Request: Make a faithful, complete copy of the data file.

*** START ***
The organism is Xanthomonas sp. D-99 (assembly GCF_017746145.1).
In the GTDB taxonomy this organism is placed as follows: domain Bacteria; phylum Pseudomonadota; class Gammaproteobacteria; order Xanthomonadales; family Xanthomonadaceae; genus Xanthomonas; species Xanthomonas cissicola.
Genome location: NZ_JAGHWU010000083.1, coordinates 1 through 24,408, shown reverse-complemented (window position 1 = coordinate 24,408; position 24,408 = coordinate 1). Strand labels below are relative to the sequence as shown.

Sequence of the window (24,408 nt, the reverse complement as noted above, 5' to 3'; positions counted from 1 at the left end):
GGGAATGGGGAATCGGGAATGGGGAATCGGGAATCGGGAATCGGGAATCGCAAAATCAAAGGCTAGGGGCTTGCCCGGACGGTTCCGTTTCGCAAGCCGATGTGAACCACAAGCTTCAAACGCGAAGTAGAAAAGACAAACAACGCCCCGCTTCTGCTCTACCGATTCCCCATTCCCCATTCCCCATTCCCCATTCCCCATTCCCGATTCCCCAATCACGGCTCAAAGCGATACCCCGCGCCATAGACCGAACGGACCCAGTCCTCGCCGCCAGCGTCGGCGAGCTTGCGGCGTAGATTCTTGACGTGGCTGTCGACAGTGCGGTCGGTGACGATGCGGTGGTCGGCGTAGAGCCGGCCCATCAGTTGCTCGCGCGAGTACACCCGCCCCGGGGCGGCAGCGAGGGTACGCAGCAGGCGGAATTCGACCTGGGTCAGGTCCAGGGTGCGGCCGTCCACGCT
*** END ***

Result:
The organism is Xanthomonas sp. D-99 (assembly GCF_017746145.1).
In the GTDB taxonomy this organism is placed as follows: domain Bacteria; phylum Pseudomonadota; class Gammaproteobacteria; order Xanthomonadales; family Xanthomonadaceae; genus Xanthomonas; species Xanthomonas cissicola.
Genome location: NZ_JAGHWU010000083.1, coordinates 1 through 24,408, shown reverse-complemented (window position 1 = coordinate 24,408; position 24,408 = coordinate 1). Strand labels below are relative to the sequence as shown.

Sequence of the window (24,408 nt, the reverse complement as noted above, 5' to 3'; positions counted from 1 at the left end):
GGGAATGGGGAATCGGGAATGGGGAATCGGGAATCGGGAATCGGGAATCGCAAAATCAAAGGCTAGGGGCTTGCCCGGACGGTTCCGTTTCGCAAGCCGATGTGAACCACAAGCTTCAAACGCGAAGTAGAAAAGACAAACAACGCCCCGCTTCTGCTCTACCGATTCCCCATTCCCCATTCCCCATTCCCCATTCCCCATTCCCGATTCCCCAATCACGGCTCAAAGCGATACCCCGCGCCATAGACCGAACGGACCCAGTCCTCGCCGCCAGCGTCGGCGAGCTTGCGGCGTAGATTCTTGACGTGGCTGTCGACAGTGCGGTCGGTGACGATGCGGTGGTCGGCGTAGAGCCGGCCCATCAGTTGCTCGCGCGAGTACACCCGCCCCGGGGCGGCAGCGAGGGTACGCAGCAGGCGGAATTCGACCTGGGTCAGGTCCAGGGTGCGGCCGTCCACGCT